Great War Lives Lost

We died 100 years ago in the War to end all War

Tag: Newfoundland Regiment

16 January 1919 We Lost 149

Today’s losses include:

  • Multiple families that will lose two sons to the Great War

Today’s highlighted casualties include:

  • Private George Arthur John Daniells (Army Service Corps) dies on service at age 21.His brother was killed in September 1915.
  • Private Charles Chuck (Newfoundland Regiment) dies of illness at home at age 27. His brother was killed in April 1917.

Sunday 27 October 1918 We Lost 1,422

Keith MacDonald Scobie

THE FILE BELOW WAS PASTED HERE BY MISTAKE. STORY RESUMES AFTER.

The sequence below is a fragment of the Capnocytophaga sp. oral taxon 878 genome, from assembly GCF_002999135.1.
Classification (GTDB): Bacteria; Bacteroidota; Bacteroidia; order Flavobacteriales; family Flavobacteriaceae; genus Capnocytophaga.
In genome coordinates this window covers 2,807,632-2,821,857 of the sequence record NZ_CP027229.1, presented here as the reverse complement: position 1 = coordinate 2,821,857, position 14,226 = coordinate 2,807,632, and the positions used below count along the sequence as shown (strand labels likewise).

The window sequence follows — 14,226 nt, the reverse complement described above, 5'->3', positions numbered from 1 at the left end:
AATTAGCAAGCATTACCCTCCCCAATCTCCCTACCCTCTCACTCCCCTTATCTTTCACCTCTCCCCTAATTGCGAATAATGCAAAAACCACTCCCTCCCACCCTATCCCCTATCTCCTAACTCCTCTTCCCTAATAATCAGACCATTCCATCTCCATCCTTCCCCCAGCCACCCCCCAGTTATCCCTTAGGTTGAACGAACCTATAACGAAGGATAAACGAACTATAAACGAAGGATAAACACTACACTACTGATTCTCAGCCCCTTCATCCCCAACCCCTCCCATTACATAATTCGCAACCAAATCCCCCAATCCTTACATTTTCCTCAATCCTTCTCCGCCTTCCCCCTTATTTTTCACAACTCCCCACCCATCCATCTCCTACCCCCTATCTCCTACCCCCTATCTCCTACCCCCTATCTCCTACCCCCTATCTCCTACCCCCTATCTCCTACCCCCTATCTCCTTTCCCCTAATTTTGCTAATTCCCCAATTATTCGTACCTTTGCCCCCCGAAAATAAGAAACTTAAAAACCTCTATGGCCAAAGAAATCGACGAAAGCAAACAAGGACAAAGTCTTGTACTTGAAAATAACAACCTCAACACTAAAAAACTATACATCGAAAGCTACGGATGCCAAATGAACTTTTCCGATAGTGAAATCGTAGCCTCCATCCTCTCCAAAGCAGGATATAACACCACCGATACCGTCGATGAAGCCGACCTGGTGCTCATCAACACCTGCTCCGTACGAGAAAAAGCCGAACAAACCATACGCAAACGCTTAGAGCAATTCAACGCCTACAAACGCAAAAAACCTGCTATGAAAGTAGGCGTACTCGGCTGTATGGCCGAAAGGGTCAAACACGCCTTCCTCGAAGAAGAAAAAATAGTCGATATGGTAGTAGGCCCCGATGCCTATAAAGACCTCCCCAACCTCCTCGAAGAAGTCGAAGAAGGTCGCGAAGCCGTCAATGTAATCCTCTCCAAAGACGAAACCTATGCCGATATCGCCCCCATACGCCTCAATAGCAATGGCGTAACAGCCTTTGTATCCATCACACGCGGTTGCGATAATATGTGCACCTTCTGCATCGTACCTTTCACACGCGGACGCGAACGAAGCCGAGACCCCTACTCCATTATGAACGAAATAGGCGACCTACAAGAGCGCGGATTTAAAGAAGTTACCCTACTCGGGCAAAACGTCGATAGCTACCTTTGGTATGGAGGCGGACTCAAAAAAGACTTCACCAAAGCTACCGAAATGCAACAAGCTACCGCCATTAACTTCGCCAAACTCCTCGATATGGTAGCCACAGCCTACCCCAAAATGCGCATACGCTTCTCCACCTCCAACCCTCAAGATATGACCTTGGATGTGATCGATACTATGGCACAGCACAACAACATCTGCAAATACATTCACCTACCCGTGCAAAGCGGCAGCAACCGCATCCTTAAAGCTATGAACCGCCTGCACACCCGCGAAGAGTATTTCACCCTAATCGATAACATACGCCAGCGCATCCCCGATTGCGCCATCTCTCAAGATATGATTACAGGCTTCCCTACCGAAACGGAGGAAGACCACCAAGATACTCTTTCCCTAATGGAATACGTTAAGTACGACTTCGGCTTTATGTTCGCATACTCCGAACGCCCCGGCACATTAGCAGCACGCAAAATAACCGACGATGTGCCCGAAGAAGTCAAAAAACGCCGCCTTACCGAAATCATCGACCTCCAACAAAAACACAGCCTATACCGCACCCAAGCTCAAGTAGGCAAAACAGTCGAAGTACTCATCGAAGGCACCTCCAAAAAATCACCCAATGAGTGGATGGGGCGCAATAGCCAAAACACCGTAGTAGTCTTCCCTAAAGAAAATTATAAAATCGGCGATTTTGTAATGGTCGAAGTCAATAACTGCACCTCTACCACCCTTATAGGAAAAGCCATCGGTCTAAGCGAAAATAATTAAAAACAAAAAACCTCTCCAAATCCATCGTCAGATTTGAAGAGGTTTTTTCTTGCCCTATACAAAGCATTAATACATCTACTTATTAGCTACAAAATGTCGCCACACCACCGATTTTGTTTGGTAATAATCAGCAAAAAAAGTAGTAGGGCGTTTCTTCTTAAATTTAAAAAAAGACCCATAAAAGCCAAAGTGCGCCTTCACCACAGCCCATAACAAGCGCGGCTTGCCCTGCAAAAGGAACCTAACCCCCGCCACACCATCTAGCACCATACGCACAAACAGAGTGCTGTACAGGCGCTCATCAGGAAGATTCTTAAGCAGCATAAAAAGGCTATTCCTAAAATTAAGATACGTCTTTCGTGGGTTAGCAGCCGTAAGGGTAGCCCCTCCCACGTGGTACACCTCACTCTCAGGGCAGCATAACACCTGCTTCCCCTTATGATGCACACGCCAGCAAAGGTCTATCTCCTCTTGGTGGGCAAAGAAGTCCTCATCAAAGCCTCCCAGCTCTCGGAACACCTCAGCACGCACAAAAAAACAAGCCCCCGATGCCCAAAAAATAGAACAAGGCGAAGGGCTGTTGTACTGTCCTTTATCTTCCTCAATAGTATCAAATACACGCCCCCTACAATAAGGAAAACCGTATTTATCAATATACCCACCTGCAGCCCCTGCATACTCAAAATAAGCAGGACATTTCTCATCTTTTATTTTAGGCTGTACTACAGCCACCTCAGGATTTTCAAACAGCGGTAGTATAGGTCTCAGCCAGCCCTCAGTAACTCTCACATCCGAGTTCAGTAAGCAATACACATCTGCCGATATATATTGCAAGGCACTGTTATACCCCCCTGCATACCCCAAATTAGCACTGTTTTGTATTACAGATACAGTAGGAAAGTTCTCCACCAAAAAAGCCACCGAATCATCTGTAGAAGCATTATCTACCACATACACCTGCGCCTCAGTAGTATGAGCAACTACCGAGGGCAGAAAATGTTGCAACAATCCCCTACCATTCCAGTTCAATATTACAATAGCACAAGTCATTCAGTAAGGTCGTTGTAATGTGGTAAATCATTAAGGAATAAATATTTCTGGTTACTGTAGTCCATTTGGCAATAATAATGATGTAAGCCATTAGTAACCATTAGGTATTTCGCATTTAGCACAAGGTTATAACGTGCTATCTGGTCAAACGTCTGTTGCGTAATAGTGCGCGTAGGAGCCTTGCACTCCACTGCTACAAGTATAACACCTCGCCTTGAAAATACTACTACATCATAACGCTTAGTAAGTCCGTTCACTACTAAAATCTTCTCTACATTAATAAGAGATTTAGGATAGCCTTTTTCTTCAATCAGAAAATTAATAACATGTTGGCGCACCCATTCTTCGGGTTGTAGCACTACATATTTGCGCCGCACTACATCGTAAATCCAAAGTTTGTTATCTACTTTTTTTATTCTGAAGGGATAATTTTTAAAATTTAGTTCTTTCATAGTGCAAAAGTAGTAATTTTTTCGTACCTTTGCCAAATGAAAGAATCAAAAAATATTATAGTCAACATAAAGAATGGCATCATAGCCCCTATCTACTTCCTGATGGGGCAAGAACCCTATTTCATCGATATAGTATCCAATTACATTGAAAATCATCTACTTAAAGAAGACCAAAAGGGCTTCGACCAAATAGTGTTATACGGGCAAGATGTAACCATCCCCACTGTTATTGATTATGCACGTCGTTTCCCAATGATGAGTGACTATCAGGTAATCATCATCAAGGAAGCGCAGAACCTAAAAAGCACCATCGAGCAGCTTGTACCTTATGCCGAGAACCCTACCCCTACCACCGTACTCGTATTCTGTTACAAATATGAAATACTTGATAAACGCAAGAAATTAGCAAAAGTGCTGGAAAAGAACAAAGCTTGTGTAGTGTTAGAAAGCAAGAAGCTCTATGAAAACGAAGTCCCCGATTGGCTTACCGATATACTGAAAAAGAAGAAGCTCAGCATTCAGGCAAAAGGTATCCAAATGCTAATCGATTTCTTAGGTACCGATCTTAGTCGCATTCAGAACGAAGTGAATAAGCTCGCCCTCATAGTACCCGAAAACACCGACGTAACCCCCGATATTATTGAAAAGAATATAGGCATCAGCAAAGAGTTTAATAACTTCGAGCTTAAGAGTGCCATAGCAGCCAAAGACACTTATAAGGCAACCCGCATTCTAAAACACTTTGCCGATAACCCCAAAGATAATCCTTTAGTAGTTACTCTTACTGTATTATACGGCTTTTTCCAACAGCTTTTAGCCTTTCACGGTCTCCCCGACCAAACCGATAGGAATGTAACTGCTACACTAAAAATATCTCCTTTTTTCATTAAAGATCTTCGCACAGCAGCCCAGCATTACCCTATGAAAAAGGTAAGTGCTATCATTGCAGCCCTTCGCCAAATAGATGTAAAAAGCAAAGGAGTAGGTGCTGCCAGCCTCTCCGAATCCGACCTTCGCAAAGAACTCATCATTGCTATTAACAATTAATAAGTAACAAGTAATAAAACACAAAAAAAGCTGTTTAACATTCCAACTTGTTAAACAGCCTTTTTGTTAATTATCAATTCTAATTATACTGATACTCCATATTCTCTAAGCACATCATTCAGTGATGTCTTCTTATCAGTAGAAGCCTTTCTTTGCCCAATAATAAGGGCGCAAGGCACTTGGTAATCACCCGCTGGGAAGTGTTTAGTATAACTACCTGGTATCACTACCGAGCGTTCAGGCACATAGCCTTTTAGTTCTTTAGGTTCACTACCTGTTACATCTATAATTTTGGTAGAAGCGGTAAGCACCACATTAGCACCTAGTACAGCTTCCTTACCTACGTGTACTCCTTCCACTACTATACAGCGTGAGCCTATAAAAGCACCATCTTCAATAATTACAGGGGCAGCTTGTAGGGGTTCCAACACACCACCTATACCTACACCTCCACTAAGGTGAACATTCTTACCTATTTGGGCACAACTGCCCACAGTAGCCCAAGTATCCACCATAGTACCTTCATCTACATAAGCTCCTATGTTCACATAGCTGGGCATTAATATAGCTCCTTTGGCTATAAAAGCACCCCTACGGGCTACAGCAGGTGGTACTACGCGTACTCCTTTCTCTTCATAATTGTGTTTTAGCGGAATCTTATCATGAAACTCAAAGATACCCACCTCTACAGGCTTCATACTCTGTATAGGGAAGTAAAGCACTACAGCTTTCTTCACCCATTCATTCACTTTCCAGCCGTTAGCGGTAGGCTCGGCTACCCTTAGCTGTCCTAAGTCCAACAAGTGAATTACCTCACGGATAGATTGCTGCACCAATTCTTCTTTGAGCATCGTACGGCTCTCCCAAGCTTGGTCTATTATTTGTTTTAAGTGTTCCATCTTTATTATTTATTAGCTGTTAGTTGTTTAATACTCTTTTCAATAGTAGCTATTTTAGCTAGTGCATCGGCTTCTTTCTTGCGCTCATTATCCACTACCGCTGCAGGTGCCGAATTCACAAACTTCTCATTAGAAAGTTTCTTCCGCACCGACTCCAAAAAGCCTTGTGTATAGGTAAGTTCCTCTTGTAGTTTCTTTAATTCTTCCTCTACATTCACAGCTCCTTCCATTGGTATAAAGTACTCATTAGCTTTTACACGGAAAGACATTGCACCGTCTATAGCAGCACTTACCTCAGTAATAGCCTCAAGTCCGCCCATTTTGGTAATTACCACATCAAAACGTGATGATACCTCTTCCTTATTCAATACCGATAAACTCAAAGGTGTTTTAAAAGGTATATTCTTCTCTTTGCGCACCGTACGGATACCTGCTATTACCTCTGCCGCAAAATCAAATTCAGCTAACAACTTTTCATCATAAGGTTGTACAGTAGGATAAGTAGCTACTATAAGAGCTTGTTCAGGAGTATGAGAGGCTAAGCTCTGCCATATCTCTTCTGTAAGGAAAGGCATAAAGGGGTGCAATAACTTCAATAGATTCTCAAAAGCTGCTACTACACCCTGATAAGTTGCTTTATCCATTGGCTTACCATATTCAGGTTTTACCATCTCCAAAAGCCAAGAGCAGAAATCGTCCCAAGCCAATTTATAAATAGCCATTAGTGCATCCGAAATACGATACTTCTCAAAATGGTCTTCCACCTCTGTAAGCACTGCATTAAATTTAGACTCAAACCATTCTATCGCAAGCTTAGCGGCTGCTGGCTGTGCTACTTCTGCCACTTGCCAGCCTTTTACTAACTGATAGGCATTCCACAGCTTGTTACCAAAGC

The decisive assault of the Allied armies across the Piave begins.  At 06:45 the 12th Durham Light Infantry begins the advance onto the Green Dotted Line.  Very deep swift water is found in the most northerly area of the Piave and while wading this, the battalion suffers heavily from machine gun fire, the leading company losing nearly half its strength.  The Companies reorganize and press forward only to be held up by uncut wire close to the objective, which is strongly held.  The wire is cut most gallantly by various parties.  The battalion presses on, and C Company captures the first objective Blue Dotted Line, (the road from C Padovan to C Benedetti).  Here orders are received that as the Italians on the left of the brigade have failed to cross the Piave, no further advance is to be made. The battalion suffers 29 officers and men killed, 114 wounded and eleven missing.